"For some reason, I didn't score well on tests. Maybe I was just nervous. There's a lot of pressure on you, knowing that if you fail, you fail your race."
- Rodney Ellis, African American State Senator
Everyone seems vulnerable to particular types of "psych out" conditions, but knowing about these factors can immunize against their effects.
In these studies, researchers were able to find psych out factors for African American (Verbal GRE), female (math), and Caucasian male (vertical jump) college students, but this "choking" could be prevented by warning them about the psych out process.
In the Biology of Choking post below, you can see how students with the strongest memory were the most likely to choke on memory tests when they thought that faculty members would be watching them.
In the Wise Criticism link below, stereotype threat is discussed in the context of the need to provide instruction - and positive as well as negative feedback. If students are emotionally sensitive about their performance, how do you teach them without making things worse?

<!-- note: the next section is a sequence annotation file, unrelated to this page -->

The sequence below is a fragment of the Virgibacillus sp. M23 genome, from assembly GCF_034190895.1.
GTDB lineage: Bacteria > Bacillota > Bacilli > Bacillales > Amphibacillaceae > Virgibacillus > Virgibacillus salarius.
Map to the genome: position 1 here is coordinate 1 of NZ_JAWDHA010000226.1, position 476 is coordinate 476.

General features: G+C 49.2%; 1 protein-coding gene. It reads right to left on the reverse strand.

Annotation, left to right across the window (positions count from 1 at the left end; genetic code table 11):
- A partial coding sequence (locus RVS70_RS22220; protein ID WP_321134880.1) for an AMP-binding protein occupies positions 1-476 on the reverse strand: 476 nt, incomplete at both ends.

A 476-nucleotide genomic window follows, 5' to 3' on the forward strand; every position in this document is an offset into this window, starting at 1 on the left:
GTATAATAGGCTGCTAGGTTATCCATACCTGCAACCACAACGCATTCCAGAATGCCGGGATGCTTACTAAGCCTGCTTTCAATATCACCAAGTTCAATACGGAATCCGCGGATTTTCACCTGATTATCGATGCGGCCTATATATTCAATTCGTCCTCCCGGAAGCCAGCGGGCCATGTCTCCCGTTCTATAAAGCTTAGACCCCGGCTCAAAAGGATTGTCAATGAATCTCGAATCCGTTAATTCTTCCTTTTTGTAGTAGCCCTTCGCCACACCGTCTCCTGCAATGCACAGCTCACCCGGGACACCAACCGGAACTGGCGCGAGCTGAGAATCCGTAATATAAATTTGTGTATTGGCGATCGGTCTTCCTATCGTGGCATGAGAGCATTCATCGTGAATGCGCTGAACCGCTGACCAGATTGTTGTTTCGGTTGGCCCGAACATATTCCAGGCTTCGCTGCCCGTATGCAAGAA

One answer is to combine criticism, with assurance of ability and discussion of a "higher standard." This seemed to be the best way to balance issues of sensitivity, instructional feedback, and task motivation. This seem like particularly good advice.
Example of this form of criticism: "The comments I provide in the following pages are quite critical, but I hope helpful. Remember, I wouldn't go to the trouble of giving you this feedback if I didn't think, based on what I've read in your letter, that you are capable of meeting the higher standard I mentioned."
The Biology of 'Choking' Under Stress